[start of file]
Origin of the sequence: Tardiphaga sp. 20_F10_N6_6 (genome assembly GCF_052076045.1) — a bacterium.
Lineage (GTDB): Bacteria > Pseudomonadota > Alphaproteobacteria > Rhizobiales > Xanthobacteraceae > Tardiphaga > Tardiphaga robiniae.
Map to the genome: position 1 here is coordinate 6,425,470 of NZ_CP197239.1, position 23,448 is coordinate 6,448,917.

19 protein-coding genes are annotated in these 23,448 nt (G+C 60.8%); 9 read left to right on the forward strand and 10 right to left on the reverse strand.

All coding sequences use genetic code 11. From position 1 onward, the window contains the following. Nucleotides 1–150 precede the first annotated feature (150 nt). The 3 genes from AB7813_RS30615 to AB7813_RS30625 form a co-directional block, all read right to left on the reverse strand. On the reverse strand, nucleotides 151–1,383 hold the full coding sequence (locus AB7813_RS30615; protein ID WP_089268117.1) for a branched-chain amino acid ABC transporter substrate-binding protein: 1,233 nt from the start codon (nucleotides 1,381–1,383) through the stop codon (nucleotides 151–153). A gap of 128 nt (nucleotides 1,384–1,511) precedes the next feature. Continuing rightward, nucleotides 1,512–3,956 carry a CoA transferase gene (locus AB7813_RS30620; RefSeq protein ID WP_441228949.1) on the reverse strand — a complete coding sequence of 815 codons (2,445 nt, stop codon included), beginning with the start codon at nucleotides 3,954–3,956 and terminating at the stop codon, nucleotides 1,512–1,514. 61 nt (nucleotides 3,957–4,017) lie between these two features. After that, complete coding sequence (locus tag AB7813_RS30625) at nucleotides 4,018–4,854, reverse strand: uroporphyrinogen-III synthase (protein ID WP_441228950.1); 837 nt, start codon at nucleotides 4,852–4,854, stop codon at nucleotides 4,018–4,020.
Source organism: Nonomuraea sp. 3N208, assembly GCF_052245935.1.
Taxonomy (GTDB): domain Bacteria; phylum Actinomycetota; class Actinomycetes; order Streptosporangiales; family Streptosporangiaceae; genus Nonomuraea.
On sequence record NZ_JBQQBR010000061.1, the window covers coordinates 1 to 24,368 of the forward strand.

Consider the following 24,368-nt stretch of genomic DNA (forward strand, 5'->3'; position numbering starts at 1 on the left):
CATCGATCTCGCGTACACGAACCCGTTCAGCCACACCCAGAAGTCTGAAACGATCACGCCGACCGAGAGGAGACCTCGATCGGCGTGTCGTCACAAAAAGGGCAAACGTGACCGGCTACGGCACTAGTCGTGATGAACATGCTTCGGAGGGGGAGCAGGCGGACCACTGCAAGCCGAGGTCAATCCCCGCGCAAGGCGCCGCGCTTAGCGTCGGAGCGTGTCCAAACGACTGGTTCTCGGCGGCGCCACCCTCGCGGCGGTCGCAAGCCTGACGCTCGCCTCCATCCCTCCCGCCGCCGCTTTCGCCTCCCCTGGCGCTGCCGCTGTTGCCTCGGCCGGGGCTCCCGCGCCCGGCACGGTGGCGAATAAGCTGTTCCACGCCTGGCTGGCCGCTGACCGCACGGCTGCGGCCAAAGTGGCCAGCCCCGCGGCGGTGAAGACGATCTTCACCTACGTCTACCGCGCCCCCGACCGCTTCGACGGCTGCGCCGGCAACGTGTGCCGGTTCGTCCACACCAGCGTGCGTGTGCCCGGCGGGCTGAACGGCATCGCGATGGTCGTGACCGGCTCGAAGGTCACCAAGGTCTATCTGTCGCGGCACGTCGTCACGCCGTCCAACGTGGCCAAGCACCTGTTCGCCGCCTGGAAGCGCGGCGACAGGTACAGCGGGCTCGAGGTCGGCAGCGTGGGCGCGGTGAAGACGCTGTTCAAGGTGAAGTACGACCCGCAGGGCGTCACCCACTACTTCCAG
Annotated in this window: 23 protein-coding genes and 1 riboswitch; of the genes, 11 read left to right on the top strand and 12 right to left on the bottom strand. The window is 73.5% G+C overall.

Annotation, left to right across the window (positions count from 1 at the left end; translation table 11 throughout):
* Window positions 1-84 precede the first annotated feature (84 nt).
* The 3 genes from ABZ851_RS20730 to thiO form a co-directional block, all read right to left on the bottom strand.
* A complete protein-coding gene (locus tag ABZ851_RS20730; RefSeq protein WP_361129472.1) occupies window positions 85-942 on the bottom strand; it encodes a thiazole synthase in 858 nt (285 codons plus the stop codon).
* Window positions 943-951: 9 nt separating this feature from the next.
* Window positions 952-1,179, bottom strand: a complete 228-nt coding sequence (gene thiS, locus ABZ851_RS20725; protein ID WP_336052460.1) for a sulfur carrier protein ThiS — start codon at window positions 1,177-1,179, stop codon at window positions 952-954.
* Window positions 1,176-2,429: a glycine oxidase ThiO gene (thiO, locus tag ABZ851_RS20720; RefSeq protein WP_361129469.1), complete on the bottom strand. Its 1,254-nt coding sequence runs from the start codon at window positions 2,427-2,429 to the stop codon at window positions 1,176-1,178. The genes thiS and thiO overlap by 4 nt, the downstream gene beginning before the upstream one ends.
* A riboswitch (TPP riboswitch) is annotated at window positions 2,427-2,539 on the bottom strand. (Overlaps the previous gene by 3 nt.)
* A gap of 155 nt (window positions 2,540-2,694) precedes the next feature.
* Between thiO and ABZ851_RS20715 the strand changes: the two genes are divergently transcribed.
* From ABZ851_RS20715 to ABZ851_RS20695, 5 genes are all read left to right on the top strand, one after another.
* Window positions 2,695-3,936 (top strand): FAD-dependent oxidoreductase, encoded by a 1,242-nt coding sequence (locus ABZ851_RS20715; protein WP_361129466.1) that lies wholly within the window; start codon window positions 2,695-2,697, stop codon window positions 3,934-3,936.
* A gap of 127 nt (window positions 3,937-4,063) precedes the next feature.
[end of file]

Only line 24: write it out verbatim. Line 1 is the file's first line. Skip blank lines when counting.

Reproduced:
* A gap of 127 nt (window positions 3,937-4,063) precedes the next feature.